Mark McNeil Hamilton Spectator

November 16 2017

 

Stelco’s five pension plans will be administered by Morneau Shepell, the high-profiled HR consulting and pension management firm founded by federal Finance Minister Bill Morneau’s father.

The announcement Wednesday by the Financial Services Commission of Ontario comes after the regulatory agency last month said the company would take over administrative responsibilities for the Sears Registered Retirement Plan.

Both pension plans have been in the news with the liquidation of Sears and the nearly three year court-supervised restructuring of U.S. Steel Canada that eventually led to the steelmaker re-emerging at the end of June with its old name and new owner Bedrock Industries.

McMaster University business professor Marvin Ryder says pension plans for Sears employees are in a worse shape than those for Stelco workers.

“It doesn’t mean Stelco pensions won’t be reduced at some point in the future,” he said.

“It’s too early to know what kind of hair cut might be required because we don’t know how much money might come in.”

The restructuring plan calls for a land trust to remediate and sell currently unused Stelco property. Revenue from that, along with up to $300 million in contributions from Bedrock over the next several years depending on business results, will be used to mitigate an $800 million pension fund shortfall.

As well, Morneau Shepell will subcontract a financial services company to invest money in the plan now to help improve the bottom line.

Morneau Shepell has been in the pension administration business for more than 50 years and administers 40 per cent of pension funds of the top 500 companies in Canada.

“If I was a Stelco retiree I would take great comfort in knowing Morneau Shepell was administering my pensions,” said Ryder. “Morneau Shepell is the gold standard. These people know what they are doing. They have a reputation for this.”

A release from the FSCO said, “The five pension plans are continuing, and monthly pension payments to retirees will continue without interruption. Morneau Shepell will be in contact with all plan members in the new year.”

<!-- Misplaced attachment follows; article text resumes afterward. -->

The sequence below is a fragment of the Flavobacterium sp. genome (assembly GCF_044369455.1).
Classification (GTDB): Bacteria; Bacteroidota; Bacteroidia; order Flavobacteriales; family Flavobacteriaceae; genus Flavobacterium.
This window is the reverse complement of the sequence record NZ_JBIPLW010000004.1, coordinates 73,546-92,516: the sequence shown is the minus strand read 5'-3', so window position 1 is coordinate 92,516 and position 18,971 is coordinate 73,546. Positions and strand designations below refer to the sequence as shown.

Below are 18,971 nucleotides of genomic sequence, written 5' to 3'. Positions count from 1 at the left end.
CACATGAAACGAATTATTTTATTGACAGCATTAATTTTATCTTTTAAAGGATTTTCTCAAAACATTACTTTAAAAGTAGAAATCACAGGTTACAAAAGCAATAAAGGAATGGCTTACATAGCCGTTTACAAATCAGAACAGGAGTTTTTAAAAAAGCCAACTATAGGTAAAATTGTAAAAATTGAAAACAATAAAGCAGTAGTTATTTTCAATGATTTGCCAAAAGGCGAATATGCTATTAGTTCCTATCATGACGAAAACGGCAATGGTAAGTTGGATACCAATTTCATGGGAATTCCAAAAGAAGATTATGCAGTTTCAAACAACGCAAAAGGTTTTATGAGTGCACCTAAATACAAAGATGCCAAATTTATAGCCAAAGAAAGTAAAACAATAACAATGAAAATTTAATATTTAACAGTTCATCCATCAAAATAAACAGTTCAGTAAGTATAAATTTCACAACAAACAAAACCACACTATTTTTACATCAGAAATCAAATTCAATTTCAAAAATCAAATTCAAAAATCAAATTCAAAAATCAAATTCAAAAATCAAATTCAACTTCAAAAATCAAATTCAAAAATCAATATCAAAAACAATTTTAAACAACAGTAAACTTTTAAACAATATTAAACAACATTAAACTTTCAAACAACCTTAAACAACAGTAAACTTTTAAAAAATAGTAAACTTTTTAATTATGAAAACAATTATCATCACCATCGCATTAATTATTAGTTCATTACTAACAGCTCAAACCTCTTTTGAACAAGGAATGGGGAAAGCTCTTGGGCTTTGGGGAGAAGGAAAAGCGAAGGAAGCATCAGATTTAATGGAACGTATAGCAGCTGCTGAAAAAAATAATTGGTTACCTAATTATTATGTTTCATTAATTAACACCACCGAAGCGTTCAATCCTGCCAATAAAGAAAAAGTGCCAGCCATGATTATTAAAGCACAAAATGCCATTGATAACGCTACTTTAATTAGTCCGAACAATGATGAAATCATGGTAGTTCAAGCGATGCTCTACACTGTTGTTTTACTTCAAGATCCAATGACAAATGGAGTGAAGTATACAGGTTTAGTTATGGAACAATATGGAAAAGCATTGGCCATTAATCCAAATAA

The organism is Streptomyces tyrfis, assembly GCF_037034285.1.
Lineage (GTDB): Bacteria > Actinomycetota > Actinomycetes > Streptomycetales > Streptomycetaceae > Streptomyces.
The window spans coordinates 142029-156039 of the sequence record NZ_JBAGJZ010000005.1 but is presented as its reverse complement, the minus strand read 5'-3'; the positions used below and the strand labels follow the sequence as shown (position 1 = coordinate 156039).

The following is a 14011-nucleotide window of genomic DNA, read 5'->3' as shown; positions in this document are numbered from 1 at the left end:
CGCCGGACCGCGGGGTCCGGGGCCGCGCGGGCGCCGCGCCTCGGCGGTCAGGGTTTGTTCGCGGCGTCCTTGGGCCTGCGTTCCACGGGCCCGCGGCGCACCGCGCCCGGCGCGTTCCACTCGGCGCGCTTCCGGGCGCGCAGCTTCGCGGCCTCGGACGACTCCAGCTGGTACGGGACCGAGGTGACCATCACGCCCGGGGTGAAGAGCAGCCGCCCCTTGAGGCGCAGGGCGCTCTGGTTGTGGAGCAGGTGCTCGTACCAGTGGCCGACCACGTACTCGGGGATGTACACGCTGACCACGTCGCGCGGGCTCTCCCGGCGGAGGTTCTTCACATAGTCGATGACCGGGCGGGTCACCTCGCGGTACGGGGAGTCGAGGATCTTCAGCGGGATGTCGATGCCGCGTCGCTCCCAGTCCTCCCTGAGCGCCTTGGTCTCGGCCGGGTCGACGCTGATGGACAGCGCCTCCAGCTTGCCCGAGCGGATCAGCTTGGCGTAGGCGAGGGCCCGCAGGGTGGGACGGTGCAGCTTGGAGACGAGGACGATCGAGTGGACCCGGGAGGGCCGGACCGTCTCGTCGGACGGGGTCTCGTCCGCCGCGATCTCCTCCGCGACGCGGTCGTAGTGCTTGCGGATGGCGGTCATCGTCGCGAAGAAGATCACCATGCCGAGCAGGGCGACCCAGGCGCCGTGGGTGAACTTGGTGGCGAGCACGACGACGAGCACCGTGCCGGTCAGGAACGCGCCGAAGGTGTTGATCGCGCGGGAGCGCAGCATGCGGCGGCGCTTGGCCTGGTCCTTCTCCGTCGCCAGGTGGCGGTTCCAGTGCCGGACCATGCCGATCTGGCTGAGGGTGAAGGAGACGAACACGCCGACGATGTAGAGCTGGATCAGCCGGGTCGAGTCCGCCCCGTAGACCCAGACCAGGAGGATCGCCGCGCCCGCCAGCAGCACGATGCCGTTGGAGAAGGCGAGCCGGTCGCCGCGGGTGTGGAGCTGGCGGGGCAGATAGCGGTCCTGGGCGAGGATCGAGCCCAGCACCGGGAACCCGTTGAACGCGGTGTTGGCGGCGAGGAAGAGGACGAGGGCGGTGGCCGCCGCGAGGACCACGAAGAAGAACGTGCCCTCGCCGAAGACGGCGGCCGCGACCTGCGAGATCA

“Morneau Shepell will work co-operatively with all stakeholders including Stelco, plan members, and their representatives to ensure commitments made to the pension plans in the restructuring are fulfilled.”

A spokesperson for FSCO was not available Wednesday for comment nor was a spokesperson for Morneau Shepell.

United Steelworkers Local 1005 president Gary Howe says the optics of the handing the contract to a Liberal-connected pension administration company doesn’t look good.

“Isn’t this a conflict of interest? You have the provincial Liberals handing this off to the (federal) finance minister’s company … you’d think it was a conflict of interest but apparently it is not.”

Meanwhile, Bill Morneau is facing continued criticism over Conflict of Interest with his sponsorship of pension Bill C-27 at a time when he held one million shares in his family company.

When it comes to Stelco pensioners, Howe said, the greater concern for the time being is finding resources to cover pensioner benefits, something that has been handed to Steelworkers unions in the case of unionized employees.

“We’ve been finding that there is almost one death a day … we have seen a lot of attrition in our pension plan. With the pension plan we have a real mature plan.”

This means, he said, as time goes on there will be less money required for pension payments. However, aging pensioners on the books today have great demand for benefits, said Howe.

Local 1005 receives $20 million per year to pass on in benefit payments to 1005 retirees. Howe says there has been some reduction in benefit payments that members previously received but so far they are managing. Salaried retirees have seen benefit reductions as well, most notably with life insurance that they no longer receive.

mmcneil@thespec.com